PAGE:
The epigraph to My Name is Asher Lev, "Art is a lie which makes us realize the truth," a quote from Pablo Picasso, is a kind of metaphor, one of the controlling ideas of the book. The essential conflict is revealed in the first pages of the book:
My name is Asher Lev, the Asher Lev, about whom you have read in newspapers and magazines, about whom you talk so much at your dinner affairs and cocktail parties, the notorious and legendary Lev of the Brooklyn Crucifixion.
Yet, he went on, "I am an observant Jew." The result is that I am labeled
a traitor, an apostate, a self-hater, an inflictor of shame … a mocker of ideas sacred to Christians, a blasphemous manipulator of modes and forms revered by Gentiles for two thousand years.
Well, I am none of those things. And yet, in all honesty, … I am indeed, in some way, all of those things.(1-3)
The novel is an explanation, a defense, for a long session in demythology. As Potok once said about Picasso's Guernica, "That's the redemptive power of art. The artist, in strange fashion, redeems the horror of reality through the power of his or her art" (Kauvar 70).
In a 1956 interview, Chaim Potok said, "Today is the first time in the history of the Jewish people that the Jews actually constitute a fundamental element of our umbrella civilization" (Hinds 89). But, as a result of being in the cores of two cultures simultaneously and having to fight the battle of how to fuse them, we are in a between period. What will happen, he concluded, is "very difficult to discern, but it is something that will come out of our fusion with the best of Western humanism [End Page 148] unless we're inundated by the periphery of things Jewish and things secular" (Kauvar 87).
In his many novels and in his essays, Potok tried to explore how people confront ideas different from their own. The central metaphor of The Chosen (1967) is combat of various kinds, about two components of the core of Judaism, or any tradition, one component looking inward and one looking outward to solve its problems. The baseball game, for example, is a metaphor for a kind of combat, for a war, of spiritual as well as material differences. The central metaphor of The Promise (1969) is about the confrontation with text criticism. My Name Is Asher Lev (1972) is about an observant Jew's confrontation with Western Art. Davita's Harp (1985) is about Davita using her imagination as a way of coming to terms with unbearable reality. The central metaphor in The Book of Lights (1981) is the mystery and the awe that some of us sense in the grittiness of reality (Kauvar 67-68).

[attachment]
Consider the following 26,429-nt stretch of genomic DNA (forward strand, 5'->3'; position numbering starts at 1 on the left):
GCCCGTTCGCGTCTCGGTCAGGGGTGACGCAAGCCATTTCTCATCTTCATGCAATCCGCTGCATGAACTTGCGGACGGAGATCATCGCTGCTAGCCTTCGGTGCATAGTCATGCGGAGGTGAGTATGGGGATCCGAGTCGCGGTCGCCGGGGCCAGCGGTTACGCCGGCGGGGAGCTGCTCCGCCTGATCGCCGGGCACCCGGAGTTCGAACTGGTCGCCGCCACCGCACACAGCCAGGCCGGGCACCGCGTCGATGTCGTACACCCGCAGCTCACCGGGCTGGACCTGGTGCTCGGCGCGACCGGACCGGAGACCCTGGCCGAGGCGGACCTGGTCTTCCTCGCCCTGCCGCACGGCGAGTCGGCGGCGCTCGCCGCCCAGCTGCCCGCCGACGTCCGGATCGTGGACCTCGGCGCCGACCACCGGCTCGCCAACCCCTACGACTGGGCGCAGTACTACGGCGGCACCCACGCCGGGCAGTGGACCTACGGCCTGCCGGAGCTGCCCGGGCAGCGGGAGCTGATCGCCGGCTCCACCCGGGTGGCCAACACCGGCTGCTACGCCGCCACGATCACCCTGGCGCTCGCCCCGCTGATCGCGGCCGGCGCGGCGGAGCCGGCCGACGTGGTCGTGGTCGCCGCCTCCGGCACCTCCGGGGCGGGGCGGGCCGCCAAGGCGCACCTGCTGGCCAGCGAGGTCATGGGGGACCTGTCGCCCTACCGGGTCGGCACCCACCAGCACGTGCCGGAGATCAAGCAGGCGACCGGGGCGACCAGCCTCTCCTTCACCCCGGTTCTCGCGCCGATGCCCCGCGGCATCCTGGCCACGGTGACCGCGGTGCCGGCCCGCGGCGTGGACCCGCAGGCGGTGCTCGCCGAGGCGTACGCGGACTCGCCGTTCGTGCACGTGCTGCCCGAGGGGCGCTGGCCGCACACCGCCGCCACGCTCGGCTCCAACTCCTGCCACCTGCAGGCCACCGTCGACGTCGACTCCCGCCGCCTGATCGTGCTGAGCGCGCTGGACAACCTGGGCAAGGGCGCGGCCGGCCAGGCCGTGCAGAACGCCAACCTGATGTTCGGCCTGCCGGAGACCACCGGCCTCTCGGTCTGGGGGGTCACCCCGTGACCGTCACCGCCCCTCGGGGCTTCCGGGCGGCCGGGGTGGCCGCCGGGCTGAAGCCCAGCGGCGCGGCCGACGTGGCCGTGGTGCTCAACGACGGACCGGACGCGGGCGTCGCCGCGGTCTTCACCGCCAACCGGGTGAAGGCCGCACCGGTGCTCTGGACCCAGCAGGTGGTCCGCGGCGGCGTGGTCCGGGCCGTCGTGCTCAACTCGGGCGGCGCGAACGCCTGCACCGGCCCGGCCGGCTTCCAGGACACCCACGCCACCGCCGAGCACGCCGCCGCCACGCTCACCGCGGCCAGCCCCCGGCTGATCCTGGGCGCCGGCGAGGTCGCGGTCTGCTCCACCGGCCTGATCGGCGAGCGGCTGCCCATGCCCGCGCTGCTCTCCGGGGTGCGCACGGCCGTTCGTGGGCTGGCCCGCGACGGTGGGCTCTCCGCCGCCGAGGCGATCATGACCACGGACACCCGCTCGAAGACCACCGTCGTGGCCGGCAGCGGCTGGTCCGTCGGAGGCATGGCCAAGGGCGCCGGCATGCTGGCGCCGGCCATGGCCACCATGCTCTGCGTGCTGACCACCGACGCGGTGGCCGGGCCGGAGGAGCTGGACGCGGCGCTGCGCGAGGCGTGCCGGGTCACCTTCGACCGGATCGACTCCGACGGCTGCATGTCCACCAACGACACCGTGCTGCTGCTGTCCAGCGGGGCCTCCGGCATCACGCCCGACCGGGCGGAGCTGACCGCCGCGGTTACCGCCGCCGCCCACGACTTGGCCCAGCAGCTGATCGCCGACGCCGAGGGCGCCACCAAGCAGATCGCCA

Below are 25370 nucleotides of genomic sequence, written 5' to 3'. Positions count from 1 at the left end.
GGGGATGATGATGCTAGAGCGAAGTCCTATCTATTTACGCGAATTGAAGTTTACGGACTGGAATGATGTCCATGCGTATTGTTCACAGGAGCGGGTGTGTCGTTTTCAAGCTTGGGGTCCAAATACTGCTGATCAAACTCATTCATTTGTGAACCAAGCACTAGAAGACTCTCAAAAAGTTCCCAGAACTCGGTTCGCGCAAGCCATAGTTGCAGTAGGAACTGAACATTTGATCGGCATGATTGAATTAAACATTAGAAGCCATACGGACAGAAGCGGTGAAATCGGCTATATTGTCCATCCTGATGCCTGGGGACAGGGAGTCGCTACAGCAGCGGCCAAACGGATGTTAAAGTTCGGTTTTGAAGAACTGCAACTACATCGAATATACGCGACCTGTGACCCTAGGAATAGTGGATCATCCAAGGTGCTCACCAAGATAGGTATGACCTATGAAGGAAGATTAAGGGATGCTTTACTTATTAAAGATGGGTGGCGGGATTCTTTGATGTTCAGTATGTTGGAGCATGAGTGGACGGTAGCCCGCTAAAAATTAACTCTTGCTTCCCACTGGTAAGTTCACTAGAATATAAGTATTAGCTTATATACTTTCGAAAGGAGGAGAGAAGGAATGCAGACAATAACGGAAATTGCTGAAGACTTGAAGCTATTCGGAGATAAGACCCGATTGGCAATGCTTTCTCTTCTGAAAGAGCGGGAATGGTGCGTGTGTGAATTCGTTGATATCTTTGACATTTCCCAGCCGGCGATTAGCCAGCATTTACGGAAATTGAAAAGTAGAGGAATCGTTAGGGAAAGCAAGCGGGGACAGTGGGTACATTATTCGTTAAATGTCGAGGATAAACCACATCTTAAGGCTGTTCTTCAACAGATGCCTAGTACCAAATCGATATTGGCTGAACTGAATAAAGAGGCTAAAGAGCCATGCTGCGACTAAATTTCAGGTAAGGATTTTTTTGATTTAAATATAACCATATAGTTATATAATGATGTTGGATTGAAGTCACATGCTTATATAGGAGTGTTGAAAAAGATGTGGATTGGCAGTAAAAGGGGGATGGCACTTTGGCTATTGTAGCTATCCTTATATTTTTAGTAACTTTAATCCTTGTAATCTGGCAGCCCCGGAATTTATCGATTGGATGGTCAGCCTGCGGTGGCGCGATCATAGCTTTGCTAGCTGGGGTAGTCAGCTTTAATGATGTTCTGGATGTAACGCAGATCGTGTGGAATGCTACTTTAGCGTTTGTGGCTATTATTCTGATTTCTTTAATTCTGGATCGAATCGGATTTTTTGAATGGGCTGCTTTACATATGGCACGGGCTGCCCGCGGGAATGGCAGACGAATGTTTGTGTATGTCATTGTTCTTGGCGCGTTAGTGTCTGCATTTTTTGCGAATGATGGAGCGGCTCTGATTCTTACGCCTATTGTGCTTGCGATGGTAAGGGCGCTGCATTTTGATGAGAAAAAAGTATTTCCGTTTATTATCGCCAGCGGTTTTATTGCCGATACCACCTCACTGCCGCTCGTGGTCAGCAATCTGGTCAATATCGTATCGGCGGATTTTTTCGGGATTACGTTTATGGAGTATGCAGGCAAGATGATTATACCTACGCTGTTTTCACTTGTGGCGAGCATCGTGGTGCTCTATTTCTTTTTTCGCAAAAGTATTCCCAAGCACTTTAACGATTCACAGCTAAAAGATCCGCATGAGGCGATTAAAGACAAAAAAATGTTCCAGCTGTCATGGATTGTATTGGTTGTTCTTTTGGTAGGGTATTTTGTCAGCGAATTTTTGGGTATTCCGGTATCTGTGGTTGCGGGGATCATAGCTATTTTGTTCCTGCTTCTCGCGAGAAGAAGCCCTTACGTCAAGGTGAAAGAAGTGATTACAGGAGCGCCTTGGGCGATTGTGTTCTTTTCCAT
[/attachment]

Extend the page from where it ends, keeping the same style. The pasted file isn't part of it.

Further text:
The world that Potok created in his books was a small esoteric world, much like that of Faulkner's small-town Mississippi. It was about good people involved in situations that they want to come to terms with in a positive way. Potok's art was filled with aesthetic vessels, motifs that reflected a conflict between art and any established institution. The modern artist's voice is really an antagonistic one. Asher Lev typifies what happens when an observant Jew wants to enter the mainstream of Western art. Or, in reverse, the artist who wants to remain an observant Jew confronts a significant problem. The moral quotient of the artistic endeavor is at times necessary and never enough; the aesthetic element, however, to Asher Lev, was at all times necessary and sometimes sufficient.
My Name is Asher Lev owes its beginning to an event in his childhood when his yeshiva inexplicably hired an artist to give a course in painting to the children. Normally, orthodoxy and an orthodox school viewed painting as a taboo; it was against their interpretation of the Second Commandment, it was against Jewish tradition, and his father thought it a terrible waste of time. But Potok saw Asher Lev as the metaphor for his own conflicts. By the time he was twenty, he was the inheritor of two utterly antithetical commitments: modern...